Arsene Wenger has, in recent years, been criticised in the media for tactical stubbornness. Rigidly sticking to a 4-3-3 with short passing key, Wenger’s Arsenal are often praised for the beauty of their play. They are similarly maligned for the system whenever a series of losses strike the team down. Arsenal, it was obvious, struggled earlier this season. They suffered a run of form that suggested they would not be able to mount a serious challenge on the Champions League places. Yet, they now find themselves ahead of Tottenham, once touted as a challenger to the title, in third.
How have they achieved this sudden turnaround? The reality is that Wenger, criticized previously for not changing the system, has managed to subtly tweak the manner in which his side play, without anyone really noticing. Ironically, the most maligned of players in a much maligned system, Theo Walcott, is the lynchpin to the manner in which Arsenal now play. Who can forget the jeers that greeted Walcott in the Emirates a mere few months ago? Wenger, buoyed by the emergence of Alex Oxlade-Chamberlain, who can certainly be considered one of the better young players of the season, decided to shift the manner in which Walcott approached his right-sided role.
A right-winger Theo Walcott is not. Often quoted in the press as having a desire to play through the middle, Walcott has spent the last several years being forced into a wide-role by Wenger, in an attempt to convert him as a player. As a viewer of football, I’ve often been unwilling to criticise Walcott for any issues he may have with a final ball. He clearly has ability, I have often thought, and it should be down to Wenger to integrate him in a manner that uses these abilities to success.
Then he did. Since that point, Walcott has gone on a rampage. Three goals set-up in the 7-1 victory over Blackburn. Two goals scored against Tottenham, in a performance that has since characterized the turnaround in Arsenal’s season. Six victories on the bounce. Arsenal, previously famed for their ability to tear opposition apart under Wenger, once again look threatening.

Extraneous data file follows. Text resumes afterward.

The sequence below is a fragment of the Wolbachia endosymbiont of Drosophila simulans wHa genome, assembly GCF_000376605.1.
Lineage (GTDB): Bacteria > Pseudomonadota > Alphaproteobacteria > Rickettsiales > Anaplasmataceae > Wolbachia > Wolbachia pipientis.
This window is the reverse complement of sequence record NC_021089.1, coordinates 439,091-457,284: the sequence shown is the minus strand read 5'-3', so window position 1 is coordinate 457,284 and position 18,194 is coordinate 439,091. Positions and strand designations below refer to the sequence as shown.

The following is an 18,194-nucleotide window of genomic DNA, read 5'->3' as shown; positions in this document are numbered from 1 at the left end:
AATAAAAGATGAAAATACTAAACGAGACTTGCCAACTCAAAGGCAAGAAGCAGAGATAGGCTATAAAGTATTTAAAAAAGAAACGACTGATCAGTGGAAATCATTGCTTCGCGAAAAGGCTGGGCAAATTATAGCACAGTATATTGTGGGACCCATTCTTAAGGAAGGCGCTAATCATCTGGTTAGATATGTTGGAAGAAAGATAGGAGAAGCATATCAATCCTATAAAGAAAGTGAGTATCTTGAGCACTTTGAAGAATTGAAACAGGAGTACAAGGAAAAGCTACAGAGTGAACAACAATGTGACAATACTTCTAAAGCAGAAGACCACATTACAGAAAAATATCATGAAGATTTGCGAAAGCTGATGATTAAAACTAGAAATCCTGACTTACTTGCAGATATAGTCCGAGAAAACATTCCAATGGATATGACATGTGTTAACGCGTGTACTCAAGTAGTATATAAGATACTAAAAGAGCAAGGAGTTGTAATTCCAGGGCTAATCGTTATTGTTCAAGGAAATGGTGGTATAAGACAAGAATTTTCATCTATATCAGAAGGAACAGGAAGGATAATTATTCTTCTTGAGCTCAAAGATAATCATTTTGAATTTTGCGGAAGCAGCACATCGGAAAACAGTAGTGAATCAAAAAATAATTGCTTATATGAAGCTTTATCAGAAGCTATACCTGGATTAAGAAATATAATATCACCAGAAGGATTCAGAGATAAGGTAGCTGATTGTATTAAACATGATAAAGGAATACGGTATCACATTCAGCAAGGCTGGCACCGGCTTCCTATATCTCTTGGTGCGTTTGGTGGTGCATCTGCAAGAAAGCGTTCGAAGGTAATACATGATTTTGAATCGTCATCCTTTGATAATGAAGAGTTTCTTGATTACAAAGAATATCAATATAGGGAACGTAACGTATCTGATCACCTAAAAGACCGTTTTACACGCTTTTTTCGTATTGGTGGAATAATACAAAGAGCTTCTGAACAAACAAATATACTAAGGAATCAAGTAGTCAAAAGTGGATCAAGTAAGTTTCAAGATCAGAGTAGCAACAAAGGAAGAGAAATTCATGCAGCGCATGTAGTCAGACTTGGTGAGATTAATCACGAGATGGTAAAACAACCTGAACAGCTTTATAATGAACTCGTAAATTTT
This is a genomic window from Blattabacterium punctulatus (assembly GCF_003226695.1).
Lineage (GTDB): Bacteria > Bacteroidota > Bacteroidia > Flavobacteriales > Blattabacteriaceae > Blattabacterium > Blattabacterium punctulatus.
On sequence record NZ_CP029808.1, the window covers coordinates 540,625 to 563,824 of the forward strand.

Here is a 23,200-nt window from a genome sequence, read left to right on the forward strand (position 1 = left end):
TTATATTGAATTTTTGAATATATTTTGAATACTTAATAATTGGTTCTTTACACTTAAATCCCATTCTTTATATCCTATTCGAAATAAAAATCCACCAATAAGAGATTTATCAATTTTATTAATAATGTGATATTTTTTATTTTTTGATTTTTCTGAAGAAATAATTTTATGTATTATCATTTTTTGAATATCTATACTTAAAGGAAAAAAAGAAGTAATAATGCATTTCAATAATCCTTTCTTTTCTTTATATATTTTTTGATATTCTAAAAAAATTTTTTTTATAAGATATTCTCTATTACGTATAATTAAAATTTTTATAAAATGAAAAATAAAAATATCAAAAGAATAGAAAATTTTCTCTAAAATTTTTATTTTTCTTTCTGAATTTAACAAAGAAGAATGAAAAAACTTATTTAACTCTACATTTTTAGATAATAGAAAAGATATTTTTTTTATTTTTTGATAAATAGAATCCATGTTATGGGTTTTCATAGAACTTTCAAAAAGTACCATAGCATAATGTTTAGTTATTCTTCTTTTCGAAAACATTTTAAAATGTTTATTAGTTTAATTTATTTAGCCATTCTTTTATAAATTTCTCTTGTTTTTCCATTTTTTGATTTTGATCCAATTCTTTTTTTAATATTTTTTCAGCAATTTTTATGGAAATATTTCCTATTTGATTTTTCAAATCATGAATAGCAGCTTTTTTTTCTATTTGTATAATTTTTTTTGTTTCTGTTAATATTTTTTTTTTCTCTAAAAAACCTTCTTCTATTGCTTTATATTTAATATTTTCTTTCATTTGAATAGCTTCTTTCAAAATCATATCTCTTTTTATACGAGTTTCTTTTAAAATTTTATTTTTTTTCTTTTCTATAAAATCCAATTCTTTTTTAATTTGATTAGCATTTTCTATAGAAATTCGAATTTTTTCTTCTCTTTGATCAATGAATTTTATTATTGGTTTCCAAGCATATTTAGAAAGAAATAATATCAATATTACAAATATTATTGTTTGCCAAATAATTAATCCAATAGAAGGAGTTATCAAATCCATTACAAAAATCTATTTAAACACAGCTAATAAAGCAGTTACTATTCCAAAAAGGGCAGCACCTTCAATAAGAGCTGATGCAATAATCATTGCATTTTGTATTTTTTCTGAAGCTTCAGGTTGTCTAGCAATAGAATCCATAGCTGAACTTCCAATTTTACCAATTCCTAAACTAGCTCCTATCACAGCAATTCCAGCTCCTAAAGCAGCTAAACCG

Wenger has made two key changes to the manner in which his side play. Firstly, and most importantly, Walcott has been shifted in his positioning along the front line. Now essentially inhabiting a role akin to an inside-right in the traditional 2-3-5, Walcott plays far more centrally than previously. Playing on the shoulder of both left and center back, Walcott is frequently played in behind the defence, rather than needing to run at them. With the ball, he has only two real duties, playing the ball across the face of goal or having a strike himself. In this position, he is ruthless. He has been for years, one simply has to look at the performance against Croatia all those years ago. Walcott was, it seems, right all along. He is lost on the wing, but centrally, you can understand why Wenger spent £9 million on the young Walcott in early 2006.
The second major shift is one I thought was likelier earlier in the season, given the departure of Fabregas, and one that has been to the major benefit of Walcott. Arsenal have, despite their sheer ability to retain possession when necessary, become far more direct in their play into the final third. This has allowed the pacey Walcott to often catch defences unaware, with penetrating balls from the midfield contributing significantly to his ability to flourish in the inside-right position.
The midfield three have relished this change in demand. Song, arguably the best defensive midfielder plying his trade in England, has remained willing to sit deep as Arteta and the reborn Rosicky play further up the pitch. Rosicky, who I was concerned temporarily had improved as a ploy for a new deal, has become a key figure in the new Arsenal. The man looks the player Wenger felt he originally signed. The goal against Spurs was a touch of class that probably provided the confidence he had been lacking in recent months.
We stand, therefore, on what I feel is a precipice. Wenger could act conservatively, and recruit in the summer according to his previous tactics. Alternatively, he could plunge into the depths of the new system, and prepare Arsenal for the season ahead according to this. On current form, Champions League football is very nearly assured. Building a team around Walcott’s new role could bode well for the next season. With the unmentioned but integral Van Persie being supplied by inside-right Walcott, Arsenal could find themselves seriously challenging for honours next season. Wenger must commit to this new-found success, and unleash Walcott in this position alone henceforth.